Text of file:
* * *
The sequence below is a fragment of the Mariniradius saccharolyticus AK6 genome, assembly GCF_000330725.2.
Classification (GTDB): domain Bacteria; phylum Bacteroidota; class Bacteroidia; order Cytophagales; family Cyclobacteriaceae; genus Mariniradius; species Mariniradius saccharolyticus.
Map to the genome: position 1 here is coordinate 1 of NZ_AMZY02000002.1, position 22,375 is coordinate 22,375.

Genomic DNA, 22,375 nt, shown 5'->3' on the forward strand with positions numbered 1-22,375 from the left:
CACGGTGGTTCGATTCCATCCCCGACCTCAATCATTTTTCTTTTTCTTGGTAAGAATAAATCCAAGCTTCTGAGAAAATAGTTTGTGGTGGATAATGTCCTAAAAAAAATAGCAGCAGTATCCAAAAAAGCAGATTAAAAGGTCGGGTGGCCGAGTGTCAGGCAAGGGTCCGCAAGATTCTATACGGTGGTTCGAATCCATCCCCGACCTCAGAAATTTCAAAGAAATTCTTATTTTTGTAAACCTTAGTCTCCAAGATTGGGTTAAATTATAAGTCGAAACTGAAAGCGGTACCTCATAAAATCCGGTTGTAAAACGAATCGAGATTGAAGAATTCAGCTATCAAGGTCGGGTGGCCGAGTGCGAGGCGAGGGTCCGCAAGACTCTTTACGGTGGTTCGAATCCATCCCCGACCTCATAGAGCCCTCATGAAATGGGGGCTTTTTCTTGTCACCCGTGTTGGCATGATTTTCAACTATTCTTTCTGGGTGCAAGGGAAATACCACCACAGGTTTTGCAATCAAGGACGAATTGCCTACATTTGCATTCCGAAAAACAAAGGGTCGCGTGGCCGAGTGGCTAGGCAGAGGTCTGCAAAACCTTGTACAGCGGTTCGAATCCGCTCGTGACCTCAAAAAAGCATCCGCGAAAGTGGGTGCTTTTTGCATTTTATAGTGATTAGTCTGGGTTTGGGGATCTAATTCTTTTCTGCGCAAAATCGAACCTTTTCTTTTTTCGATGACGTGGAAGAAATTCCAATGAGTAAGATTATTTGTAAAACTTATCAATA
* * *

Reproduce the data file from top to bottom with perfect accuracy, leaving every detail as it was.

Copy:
The sequence below is a fragment of the Mariniradius saccharolyticus AK6 genome, assembly GCF_000330725.2.
Classification (GTDB): domain Bacteria; phylum Bacteroidota; class Bacteroidia; order Cytophagales; family Cyclobacteriaceae; genus Mariniradius; species Mariniradius saccharolyticus.
Map to the genome: position 1 here is coordinate 1 of NZ_AMZY02000002.1, position 22,375 is coordinate 22,375.

Genomic DNA, 22,375 nt, shown 5'->3' on the forward strand with positions numbered 1-22,375 from the left:
CACGGTGGTTCGATTCCATCCCCGACCTCAATCATTTTTCTTTTTCTTGGTAAGAATAAATCCAAGCTTCTGAGAAAATAGTTTGTGGTGGATAATGTCCTAAAAAAAATAGCAGCAGTATCCAAAAAAGCAGATTAAAAGGTCGGGTGGCCGAGTGTCAGGCAAGGGTCCGCAAGATTCTATACGGTGGTTCGAATCCATCCCCGACCTCAGAAATTTCAAAGAAATTCTTATTTTTGTAAACCTTAGTCTCCAAGATTGGGTTAAATTATAAGTCGAAACTGAAAGCGGTACCTCATAAAATCCGGTTGTAAAACGAATCGAGATTGAAGAATTCAGCTATCAAGGTCGGGTGGCCGAGTGCGAGGCGAGGGTCCGCAAGACTCTTTACGGTGGTTCGAATCCATCCCCGACCTCATAGAGCCCTCATGAAATGGGGGCTTTTTCTTGTCACCCGTGTTGGCATGATTTTCAACTATTCTTTCTGGGTGCAAGGGAAATACCACCACAGGTTTTGCAATCAAGGACGAATTGCCTACATTTGCATTCCGAAAAACAAAGGGTCGCGTGGCCGAGTGGCTAGGCAGAGGTCTGCAAAACCTTGTACAGCGGTTCGAATCCGCTCGTGACCTCAAAAAAGCATCCGCGAAAGTGGGTGCTTTTTGCATTTTATAGTGATTAGTCTGGGTTTGGGGATCTAATTCTTTTCTGCGCAAAATCGAACCTTTTCTTTTTTCGATGACGTGGAAGAAATTCCAATGAGTAAGATTATTTGTAAAACTTATCAATA